poorly provided as it is possible to conceive. Next
in value to the Turners was a large copy of Raphael's
*^ Madonna di Foligno,'* a work which cost enough
to pay for a respectable gallery of Urge autotypes
covering almost the entire range of art history. A
fine life-size portrait of the founder, by Elliott, was
an added ornament, and a just memorial of the large
generosity which had devised so noble a benefaction
to American culture. And thus, for the space of
nearly ten years, the department of art remained the
poorest of all as regards the appliances of instruc-
tion. A little more than two years ago, a retired
pastor of Poughkeepsie, who had been making
a long sojourn in Europe, returned for a short
visit to his former home. During his exile he
had made art history a subject of earnest study in
the chief European galleries and under the tuition
of German professors, and he brought home with
him a conviction that not only Vassar College, but
American colleges generally, were very deficient in
a branch of instruction for which almost all foreign
schools are abundantly equipped. The result of a
few days' sojourn among old friends and neighbors
in Poughkeepsie was a contribution of two thousand
dollars, with which he was to purchase a collection
of pictures and books applicable to a.comprehensive
course of instruction in the history of art. This
sum, which does not look large in view of the object
contemplated, was reduced to something less than
eighteen hundred dollars, by a reserve remitted for
Custom-House duties and contingent expenses.

Our readers may be curious to know how large a
field can be covered in making up a practical art
gallery for so moderate a sum, and the result attained
should encourage every college and school in the
land to attempt something similar, so that within
the next decade the weakest department of Ameri9an
collegiate culture may be re-enforced, and brought
up to a proximate level with other branches of litera-
ture and science.

It is hardly necessary to say that the path trav-
ersed by art history extends firom the earliest records
of the race to the present time, and to give a fair
showing of all this was the object proposed. It is
hardly credible that anywhere on the ]ud}itable globe
the necessary apparatus for such a course of instruc-
tion could be purchased, until we consider that for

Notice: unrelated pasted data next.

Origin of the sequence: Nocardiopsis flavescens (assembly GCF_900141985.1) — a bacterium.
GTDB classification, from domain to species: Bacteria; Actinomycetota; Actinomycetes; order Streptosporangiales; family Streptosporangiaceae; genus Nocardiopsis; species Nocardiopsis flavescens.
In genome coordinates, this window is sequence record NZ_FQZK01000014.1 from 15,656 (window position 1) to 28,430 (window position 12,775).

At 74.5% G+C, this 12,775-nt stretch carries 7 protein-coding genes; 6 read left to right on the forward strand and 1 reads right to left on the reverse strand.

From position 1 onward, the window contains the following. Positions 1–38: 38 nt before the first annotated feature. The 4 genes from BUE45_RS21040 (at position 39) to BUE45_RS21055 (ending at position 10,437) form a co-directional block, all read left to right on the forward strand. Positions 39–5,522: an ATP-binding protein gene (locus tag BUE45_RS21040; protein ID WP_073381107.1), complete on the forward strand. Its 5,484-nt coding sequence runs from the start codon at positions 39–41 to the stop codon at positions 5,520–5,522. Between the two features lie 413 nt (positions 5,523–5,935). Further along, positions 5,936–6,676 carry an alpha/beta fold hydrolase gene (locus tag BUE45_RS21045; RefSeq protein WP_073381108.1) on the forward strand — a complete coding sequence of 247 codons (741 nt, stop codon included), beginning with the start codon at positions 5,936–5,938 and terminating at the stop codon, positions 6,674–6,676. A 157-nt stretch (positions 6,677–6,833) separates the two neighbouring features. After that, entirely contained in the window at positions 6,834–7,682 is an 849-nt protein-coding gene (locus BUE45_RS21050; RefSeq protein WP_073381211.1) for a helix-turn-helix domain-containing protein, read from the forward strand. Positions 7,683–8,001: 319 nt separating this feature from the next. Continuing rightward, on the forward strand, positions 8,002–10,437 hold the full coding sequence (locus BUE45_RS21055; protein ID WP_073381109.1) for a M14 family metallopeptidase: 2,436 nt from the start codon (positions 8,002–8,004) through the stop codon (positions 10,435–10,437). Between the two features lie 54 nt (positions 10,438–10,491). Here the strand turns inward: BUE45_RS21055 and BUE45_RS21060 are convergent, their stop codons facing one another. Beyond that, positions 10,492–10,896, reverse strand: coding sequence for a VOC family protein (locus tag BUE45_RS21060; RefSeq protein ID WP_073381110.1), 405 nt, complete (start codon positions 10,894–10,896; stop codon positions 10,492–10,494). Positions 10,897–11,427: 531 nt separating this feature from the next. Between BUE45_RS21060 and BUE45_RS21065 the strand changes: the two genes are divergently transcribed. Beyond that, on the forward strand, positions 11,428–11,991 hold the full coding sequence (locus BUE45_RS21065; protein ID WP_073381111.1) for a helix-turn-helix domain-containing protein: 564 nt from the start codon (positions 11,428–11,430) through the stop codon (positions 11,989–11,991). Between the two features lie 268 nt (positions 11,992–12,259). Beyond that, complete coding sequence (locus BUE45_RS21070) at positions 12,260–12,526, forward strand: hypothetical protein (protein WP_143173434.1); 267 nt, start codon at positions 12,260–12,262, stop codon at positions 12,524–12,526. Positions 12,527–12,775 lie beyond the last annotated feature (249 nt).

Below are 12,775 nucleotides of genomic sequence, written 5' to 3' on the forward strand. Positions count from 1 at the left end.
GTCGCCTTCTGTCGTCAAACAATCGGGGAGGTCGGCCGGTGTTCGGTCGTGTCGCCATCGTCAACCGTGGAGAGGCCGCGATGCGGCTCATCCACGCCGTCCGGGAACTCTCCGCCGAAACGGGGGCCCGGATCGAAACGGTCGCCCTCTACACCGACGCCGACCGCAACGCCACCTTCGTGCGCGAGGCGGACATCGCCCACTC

half a century art history has been in Europe, and
especially in Germany, a universally recognised



branch of scholastic culture. Thu bos created a
demand for the requisite appliances, and the resok
is, that all sorts of cop3rists, i^iotographers, en gia y ers,
lithographers, cast-molders and the like, do a thriv-
ing business.

For the most part, then, the material was at hand
in the various art ca^Htals of Europe, a world of
wealth almost past computation ; and the most diffi-
cult task was to make a judidous selection. For
this purpose the vast learning and wise jadf^ment
of Professor Wilhelm von L&bke^ of Stuttgart, were
enlisted, to pilot the purchaser over these vast» and
to a novice, trackless seas.

To detail the wide and varied explorations which
were made in all the great o^itals of Europe ia
search of the required copies would occupy too
mudi of our space. Suffice it to say that, beginnii^
with Egypt and coming down the ages thnyngh
Ass3rria, Persia, India, Greece, Etmria, and Rome;
through the eariy Christian age, the Medieval, dbe
Renaissance, the seventeenth and eighteenth centu-
ries, to the present time, every great epoch and
school of ardiitecture, sculpture, and painting* is
represented. Among the world-renowned monu-
ments of art, copies of which may be seen here, we
may specify the Elgin marbles, the great sculptures
of classic Greece from the Louvre and Vatican
museums, the paintings of Michael Angelo in the
Sistine Chapel, and of Ri^hael in the Stanze and
Loggie of the Vatican. These wonderful creations
of the Peridean age and the golden era of the
Renabsance well reproduced are enough to make an
excellent art gallery without any auxiliaries. But
the Vassar collection tells pictorially the story of the
infancy and childhood, as well as of the maturity, of
art. And this every art gallery in every coUege and
university should tell.

Besides a large bust of the Ludovisi Juno and a
goodly collection of explanatory books and albums*
there were purchased for the sum named over one
thousand pictures. The greater number of these
were the fiunous autotypes of Adolphe Braun, which
are the most serviceable of all copies, combining the
fidelity of photographs with the permanency of cop-
per-plates.

Considering the ideal of aa art collection, we are
quite aware that modest words should be spoken of
that which has just come over the sea to Vassar
College. But for the purpose of teaching the history
of art, we do not doubt that it takes first rank among
American galleries, and it would be a boon to
every American college to receive even a duplicate
of this one, which, we trust, within a decade will
quadrille its wealth.



THE WORLD'S WORK.



Solar Engine.
Thb most recent contribution to the solar heat
problem presents some features that are both inter-
esting and promising. The apparatus consists of a
oone-shaped reflector of polished brass, or silvered



sheet metal, mounted on an iron frame, with suitable
machinery for keeping it adjusted to the movements
of the sun. The cone opens, or flares, at an angle
of 450, and may be made of any convenient size.
Supported in the center of this inverted cone is a



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c^per boiler for goneradng xteam. This is made
in two parts, and* being hollow in the oenter, holds
the water in a thin annular sheet next the outside.
At the bottom is a pipe for supplying the water, and
at the top a pipe with proper safety valves, etc., for
th« steam. The exterior of the boiler is blackened
to assist in absorbing the heat, and over it is placed
a bell glass to prevent the access of cooling currents
of air. On supplying the boiler with water and
exposing the apparatus to the full sun, steam was